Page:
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carrottop
09-11-2016, 17:00
hello...We are planning a 40 mile loop in Eagle Cap Wilderness in a couple weeks.

This is higher elevation in Eastern Oregon.

Typically I use a Pocket Rocket, but think that the Whisperlite may need to be dusted off for the higher elevation and cold temps.

We are planning 4 breakfasts and 4 dinners for three people and am wondering if the 1 bottle of fuel will be enough or do I need to carry a spare bottle?

thanks for the help.

On a side note...anyone reading htis have any info on the weather out there.

I am in SC right now and it is about 90 degrees lol.

rafe
09-11-2016, 17:08
There are a couple of different bottle sizes. I used to hike with the larger 22 oz. size. But even with the smaller (16 oz.) bottle I'm pretty sure you'll be fine. Use it with a windscreen, of course...

HooKooDooKu
09-11-2016, 17:35
The higher the elevation the colder it can become before a canister stove stops working. This is because the lower air pressure means the fuel doesn't have to be as warm to vaporize. So don't plan to dump the cannister stove because of altitude (but you will still need to consider expected temperatures to determine if the white gas stove is needed).

garlic08
09-11-2016, 19:36
My wife and I used to easily make our large Whisperlite bottle last for eight days, two hot meals a day, in the CO high country, so you should be good.

A side note, unsolicited so ignore at will: With that many people and that many meals, you may want to consider a back-up plan--either a second stove or food that doesn't need to be cooked (instant potatoes, Ramen, couscous, rolled oats). Regardless of fuel efficiency, if you have any kind of stove failure a lot of people are going to be missing it.

carrottop
09-12-2016, 06:58
The higher the elevation the colder it can become before a canister stove stops working. This is because the lower air pressure means the fuel doesn't have to be as warm to vaporize. So don't plan to dump the cannister stove because of altitude (but you will still need to consider expected temperatures to determine if the white gas stove is needed).

So do you think the canister will be ok then? I am only used to Smokies camping at most 5k feet.

carrottop
09-12-2016, 07:33
I have a 16 oz bottle, and am trying to minimize weight. Dont really have a backup plan unless we take a canister and an extra canister stove. Well I guess backup would be to go old school and build a fire.

carrottop
09-12-2016, 07:38
Expected temps would be down to lower 30's to upper 20's

Just Bill
09-12-2016, 10:48
I have a 16 oz bottle, and am trying to minimize weight. Dont really have a backup plan unless we take a canister and an extra canister stove. Well I guess backup would be to go old school and build a fire.

The best way to get a solid idea is to cook a meal or two at home and then measure how much fuel you used.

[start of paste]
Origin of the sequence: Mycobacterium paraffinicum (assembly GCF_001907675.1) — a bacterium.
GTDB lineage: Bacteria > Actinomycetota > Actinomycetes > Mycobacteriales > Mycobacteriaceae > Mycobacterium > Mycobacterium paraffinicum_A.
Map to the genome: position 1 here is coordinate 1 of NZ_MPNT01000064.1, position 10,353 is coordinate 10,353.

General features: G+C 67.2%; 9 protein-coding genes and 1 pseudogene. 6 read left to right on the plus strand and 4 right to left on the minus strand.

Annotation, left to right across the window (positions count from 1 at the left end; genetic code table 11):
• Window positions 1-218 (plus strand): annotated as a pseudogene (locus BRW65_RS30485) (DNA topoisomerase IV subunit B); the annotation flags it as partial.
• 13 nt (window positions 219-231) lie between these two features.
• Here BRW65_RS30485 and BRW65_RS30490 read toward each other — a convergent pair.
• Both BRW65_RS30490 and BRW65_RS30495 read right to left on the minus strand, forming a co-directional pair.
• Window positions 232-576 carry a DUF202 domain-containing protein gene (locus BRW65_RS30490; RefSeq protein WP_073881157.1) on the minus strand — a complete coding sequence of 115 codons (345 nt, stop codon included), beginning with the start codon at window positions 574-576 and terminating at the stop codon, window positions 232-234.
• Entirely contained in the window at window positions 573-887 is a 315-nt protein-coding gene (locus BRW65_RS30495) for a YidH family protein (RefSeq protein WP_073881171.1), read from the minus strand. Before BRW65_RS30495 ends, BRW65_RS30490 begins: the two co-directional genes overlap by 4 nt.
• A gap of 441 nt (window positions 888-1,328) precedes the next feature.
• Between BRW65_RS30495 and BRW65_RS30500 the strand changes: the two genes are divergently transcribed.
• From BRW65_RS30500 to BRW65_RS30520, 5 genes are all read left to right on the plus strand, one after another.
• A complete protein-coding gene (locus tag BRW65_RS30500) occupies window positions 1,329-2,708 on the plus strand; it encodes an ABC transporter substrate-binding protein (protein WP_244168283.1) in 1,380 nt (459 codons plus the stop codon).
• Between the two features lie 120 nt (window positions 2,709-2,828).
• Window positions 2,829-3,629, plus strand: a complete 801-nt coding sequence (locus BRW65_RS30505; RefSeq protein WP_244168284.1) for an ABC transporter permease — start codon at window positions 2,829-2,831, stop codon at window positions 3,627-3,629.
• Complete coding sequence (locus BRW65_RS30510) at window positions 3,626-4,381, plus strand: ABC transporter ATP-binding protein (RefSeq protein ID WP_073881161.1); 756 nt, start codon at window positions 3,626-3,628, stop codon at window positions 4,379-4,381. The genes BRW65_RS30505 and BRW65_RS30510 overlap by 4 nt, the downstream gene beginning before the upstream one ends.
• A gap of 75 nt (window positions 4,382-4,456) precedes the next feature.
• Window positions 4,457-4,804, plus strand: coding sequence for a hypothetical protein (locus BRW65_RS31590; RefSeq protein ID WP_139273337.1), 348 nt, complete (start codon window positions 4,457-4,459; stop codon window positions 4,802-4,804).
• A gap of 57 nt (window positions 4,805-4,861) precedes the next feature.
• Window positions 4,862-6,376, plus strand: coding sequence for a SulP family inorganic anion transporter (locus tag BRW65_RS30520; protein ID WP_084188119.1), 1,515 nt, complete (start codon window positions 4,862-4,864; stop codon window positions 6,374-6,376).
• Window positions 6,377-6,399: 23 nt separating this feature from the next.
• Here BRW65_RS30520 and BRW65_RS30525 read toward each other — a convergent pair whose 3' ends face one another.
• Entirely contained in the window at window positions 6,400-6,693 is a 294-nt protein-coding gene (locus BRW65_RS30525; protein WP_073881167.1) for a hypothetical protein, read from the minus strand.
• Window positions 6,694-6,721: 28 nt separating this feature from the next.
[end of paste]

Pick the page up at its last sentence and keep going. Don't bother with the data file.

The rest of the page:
If you're on the fence after that- and the trail supports it/allows it- then planning a fire or two is a good way to extend the fuel to help shave the weight of stepping up to a bigger bottle or a full spare. I prefer to stretch the fuel when the opportunity arises (good camp, decent day, safe spot) and use a fire then- saving the fuel itself for when/if you get that crappy day and want the convenience of the stove. Otherwise it always works out that you run out of fuel and the day happens to be raining and crappy :D

HooKooDooKu
09-12-2016, 11:43
So do you think the canister will be ok then? I am only used to Smokies camping at most 5k feet.
I don't know...
I only posted because your question seemed to indicate that you believed a canister stove would be less likely to work at higher altitudes.
I just wanted to correct that misconception and let you know that the coldest temperature at which a canister stove will still operate is colder for higher altitudes than it is at lower altitudes.

Beyond that, whether or not you need to ditch the canister stove is likely more a question of how well you know how to use it at colder temperatures. There's a host of tricks that I've read about that can be used to extend the lower limit that you can operate a canister stove:
1. Use body heat to keep the canister warm before you use it.
2. Insulate the canister from the cold ground.
3. Allow heat from the stove to be reflected at and warm the canister (extreme care is needed as something like surrounding a canister stove in a full wind screen could allow the canister to over heat and explode).
4. ... (just Google the subject and you'll find a host of suggestions)

From what I understand, using these tricks its possible to use a canister stove down to about 20 (and I'm sure a real pro at it could go even colder).
But me personally, I once had problems operating my canister stove in the low 40's.
Since I usually only to long weekend hikes, I opt to just carry the heavier Whisperlite stove when ever I'm camping in colder conditions rather than bother with the hassle of these "tricks".

nsherry61
09-12-2016, 18:19
Couple of thoughts:
1) Eagle Cap is beautiful. Enjoy.
2) Weather looks to be in the high 20's to 70F according the the weather report (https://www.google.com/?ion=1&espv=2#q=eagle%20cap%20wilderness%20weather).
3) As noted above, higher elevation improves the performance of canister stoves. HooKooDooKu's comments are spot on.
4) When using canisters in cold weather, use the smaller canisters (110 g) because canisters are gas mixes and the higher vapor pressure gasses needed to burn well in cold weather burn off first, so, if you use larger canisters, you end up with 1/2 a big canister that is really hard to get enough pressure out of to work adequately.